Student Religious Life at Johns Hopkins University emphasizes interfaith education and collaboration. 15-20 students, many of them representing one of the campus’ active student religious groups, participate in a weekly forum, the Interfaith Council. The subject matter of these meetings varies. Students may go around and share a particular aspect of their tradition, such as prayer, coming of age, gender roles, holidays, or food customs, and sometimes the evening centers around an exercise or activity designed to help students develop greater religious literacy and sensitivity. The aims of this council are not only to encourage our students to get to know and work with one another on campus, but also to help cultivate tools for dialogue across difference – we want our students to learn to see the diversity and plurality of our world as a resource, and to know how to use it for the betterment of all. Quite often, our students remind us – the “adults” in the room who convene the meetings each week – that the work of interfaith is a constantly moving target, and that we are a far way off from having all the answers to its difficulties. Over the past semester, questions of representation and tokenism have been raised by the students, who struggle to balance the pressure of speaking for more than themselves with their desire to speak from their personal experience. After a few months of talking about this, and discussing it with my students, I turn to you – the State of Formation community – for your thoughts and responses to this important and often difficult question.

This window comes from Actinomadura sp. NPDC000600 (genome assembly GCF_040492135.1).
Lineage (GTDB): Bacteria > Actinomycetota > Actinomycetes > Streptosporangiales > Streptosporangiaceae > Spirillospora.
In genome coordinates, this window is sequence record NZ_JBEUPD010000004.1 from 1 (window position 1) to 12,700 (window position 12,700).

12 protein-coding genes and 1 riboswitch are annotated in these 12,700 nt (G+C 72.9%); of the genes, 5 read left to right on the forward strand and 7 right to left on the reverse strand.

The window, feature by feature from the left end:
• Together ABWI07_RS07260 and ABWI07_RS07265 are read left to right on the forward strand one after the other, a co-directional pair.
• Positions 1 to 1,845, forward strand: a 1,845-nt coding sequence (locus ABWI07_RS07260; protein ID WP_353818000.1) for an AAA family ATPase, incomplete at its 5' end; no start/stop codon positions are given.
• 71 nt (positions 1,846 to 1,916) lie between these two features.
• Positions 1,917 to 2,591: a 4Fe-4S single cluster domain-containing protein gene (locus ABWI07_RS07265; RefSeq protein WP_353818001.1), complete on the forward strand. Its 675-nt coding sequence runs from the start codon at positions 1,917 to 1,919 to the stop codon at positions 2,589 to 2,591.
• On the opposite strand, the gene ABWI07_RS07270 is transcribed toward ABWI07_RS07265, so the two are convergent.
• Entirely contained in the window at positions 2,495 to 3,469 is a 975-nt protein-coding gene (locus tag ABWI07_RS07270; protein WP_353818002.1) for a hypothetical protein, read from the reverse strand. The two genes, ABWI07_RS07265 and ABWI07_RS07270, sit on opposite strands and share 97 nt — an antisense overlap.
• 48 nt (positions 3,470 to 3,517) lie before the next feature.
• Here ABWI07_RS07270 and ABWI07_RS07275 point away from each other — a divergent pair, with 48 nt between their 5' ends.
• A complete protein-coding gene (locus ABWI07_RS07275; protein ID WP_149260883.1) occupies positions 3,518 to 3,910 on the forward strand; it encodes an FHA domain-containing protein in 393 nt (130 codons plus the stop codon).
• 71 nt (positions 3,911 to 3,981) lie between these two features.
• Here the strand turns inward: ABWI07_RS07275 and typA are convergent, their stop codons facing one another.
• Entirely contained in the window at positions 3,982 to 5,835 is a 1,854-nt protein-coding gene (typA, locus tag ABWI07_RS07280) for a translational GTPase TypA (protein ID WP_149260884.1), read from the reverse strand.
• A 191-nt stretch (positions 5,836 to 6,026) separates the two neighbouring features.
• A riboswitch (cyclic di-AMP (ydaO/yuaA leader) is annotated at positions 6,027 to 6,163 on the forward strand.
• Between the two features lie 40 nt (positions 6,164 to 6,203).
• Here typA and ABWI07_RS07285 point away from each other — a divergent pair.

There aren’t too many rules regulating these weekly council meetings, but the big one is that everyone must speak from their own personal experience and never treat themselves or others as though they are a spokesperson for an entire religious group. We encourage students to make comments “from my experience with Catholicism” rather than “as a Catholic” or “as a Christian”, and to ask questions about “your worship experience”, “your family” or “your perspective” instead of “the Jewish worship experience” or “all Jewish people” or “the Jewish perspective”. These seem to be a pretty basic structure for many interfaith conversations, especially with college students who are actively engaged in learning how to navigate the pluralism of their school.
The benefits of having such a personalized structure are many. No one should feel pressure to speak for an entire religious group, especially given the incredibly wide-ranging views and practices that are active in nearly every major religion today. We hope that it allows students to speak without anxiety about misrepresenting their entire tradition, or without elaborating on the extensive divergences within one tradition. No one has a universal perspective, and no one has been selected as the spokesperson for their religion, or has the right to claim such authority.